Magazine article American Banker

Casino Specialist's Interchange Rx: Private-Label Card

Magazine article American Banker

Casino Specialist's Interchange Rx: Private-Label Card

Article excerpt

Another company is attempting to circumvent credit card interchange -- this time, in the gambling industry.

Global Cash Access plans to begin marketing a private-label credit card this month that will let casino patrons draw their entire credit lines (which would generally go up to $20,000) as cash advances from its machines.

Thomas Sears, a vice president at Global Cash who will oversee the card program, said his Las Vegas company spent $90 million on interchange last year -- its second-highest expense after the commissions it pays casinos.

"We expect to make money from the credit card program," he said last week, but "with the net savings from the interchange cost, we'll be happy."

Global Cash Access provides ATM and other credit and debit card services at casinos. It said last December that it was considering a lawsuit against Visa U.S.A. for increasing interchange rates on Global's PIN debit service, which lets patrons withdraw money from their bank accounts after they have reached daily ATM limits. No suit has been filed.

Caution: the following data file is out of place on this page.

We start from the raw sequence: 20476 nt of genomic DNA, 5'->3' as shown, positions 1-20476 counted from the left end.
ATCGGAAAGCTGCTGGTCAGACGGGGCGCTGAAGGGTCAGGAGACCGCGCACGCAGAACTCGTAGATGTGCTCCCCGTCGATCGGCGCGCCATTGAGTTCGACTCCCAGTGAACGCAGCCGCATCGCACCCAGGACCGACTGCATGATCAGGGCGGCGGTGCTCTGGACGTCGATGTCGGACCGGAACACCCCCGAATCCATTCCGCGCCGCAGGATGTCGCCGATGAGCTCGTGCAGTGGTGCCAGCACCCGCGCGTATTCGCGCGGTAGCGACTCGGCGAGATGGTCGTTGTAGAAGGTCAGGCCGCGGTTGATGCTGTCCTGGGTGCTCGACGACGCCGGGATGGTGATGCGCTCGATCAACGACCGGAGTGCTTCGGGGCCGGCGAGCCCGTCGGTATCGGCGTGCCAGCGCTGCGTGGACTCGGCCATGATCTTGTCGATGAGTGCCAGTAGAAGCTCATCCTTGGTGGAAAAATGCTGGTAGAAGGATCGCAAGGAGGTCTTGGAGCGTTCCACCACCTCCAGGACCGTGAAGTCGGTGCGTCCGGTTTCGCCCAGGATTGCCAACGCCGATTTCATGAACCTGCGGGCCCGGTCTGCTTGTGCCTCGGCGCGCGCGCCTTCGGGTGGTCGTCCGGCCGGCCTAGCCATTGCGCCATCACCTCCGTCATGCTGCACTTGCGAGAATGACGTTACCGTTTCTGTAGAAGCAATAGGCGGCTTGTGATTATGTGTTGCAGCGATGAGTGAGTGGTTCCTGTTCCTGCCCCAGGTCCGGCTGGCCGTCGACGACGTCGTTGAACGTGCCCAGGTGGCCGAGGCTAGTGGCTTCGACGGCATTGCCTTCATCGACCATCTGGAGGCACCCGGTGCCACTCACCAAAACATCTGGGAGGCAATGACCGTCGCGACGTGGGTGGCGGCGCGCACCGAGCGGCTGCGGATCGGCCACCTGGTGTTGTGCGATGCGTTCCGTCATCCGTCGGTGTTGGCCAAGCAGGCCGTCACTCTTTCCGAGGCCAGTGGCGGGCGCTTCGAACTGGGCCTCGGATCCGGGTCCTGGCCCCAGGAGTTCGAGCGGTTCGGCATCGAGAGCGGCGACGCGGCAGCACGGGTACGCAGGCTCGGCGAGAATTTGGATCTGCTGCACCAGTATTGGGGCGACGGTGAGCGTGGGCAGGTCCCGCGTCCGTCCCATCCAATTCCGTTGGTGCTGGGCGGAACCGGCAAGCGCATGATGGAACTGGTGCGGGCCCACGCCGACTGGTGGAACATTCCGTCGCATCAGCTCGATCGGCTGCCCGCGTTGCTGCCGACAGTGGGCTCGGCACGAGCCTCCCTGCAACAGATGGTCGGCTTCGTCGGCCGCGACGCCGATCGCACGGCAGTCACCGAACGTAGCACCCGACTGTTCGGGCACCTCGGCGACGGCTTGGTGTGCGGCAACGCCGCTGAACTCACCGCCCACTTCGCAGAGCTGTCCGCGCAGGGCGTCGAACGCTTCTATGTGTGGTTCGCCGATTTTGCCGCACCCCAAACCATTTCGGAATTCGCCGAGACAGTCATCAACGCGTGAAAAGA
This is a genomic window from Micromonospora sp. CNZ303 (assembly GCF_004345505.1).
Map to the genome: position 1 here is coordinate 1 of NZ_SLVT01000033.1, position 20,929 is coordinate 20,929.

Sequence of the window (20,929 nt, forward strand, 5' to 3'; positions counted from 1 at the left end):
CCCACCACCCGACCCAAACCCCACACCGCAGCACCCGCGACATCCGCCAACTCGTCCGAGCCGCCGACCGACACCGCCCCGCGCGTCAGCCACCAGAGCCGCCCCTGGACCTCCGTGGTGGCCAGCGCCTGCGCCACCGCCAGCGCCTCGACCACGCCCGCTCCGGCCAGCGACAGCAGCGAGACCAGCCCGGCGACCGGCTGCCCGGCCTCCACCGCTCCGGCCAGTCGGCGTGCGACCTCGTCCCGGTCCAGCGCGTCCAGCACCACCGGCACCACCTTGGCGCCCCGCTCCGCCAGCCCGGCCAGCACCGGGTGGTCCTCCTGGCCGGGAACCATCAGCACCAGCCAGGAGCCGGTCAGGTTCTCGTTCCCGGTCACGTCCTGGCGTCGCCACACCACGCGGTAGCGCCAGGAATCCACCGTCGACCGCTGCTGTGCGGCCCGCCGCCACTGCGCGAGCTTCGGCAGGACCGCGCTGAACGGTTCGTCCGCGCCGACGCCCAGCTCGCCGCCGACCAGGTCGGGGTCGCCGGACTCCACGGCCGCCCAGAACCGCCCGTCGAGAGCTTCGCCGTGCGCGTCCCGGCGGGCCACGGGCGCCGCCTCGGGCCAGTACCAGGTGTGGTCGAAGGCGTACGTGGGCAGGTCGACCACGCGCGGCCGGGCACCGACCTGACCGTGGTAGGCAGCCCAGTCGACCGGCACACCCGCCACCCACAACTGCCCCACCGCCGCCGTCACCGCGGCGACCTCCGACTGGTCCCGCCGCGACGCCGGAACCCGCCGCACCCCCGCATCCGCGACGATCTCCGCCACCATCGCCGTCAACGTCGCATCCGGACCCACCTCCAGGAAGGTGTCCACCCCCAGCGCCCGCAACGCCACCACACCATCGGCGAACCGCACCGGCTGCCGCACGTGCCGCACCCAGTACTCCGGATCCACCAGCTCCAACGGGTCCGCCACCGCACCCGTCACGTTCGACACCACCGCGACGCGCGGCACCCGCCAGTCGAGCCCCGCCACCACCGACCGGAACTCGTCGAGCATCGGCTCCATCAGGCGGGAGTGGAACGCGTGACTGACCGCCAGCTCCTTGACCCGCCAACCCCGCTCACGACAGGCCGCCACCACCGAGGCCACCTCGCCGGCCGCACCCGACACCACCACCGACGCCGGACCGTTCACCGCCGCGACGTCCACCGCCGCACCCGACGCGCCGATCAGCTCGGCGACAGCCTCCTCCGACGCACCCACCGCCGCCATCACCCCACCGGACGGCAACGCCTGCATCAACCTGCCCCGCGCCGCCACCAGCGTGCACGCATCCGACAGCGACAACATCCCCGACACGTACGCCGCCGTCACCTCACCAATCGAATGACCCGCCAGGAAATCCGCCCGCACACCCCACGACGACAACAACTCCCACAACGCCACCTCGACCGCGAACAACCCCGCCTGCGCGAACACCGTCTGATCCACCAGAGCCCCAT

Harry Hagerty, Global's chief financial officer, said during a conference call last week that though its commissions are "dictated by competitive forces among buyers and sellers, interchange is dictated to us by card issuers.

"So if we issue credit cards, the interchange goes to us and essentially becomes eliminated as a cost," he said.

Mr. Hagerty said general-purpose credit cards are unaccommodating for cash advance transactions, because cardholders cannot use their full line of credit for cash advances. They pay fees for such advances and are not afforded grace periods for repaying them.

"Our day-to-day interactions with literally hundreds of thousands of gaming patrons tells us that a good number of these people have more credit available on their card that they just can't access because of artificially low ceilings imposed by traditional issuers," he said. …

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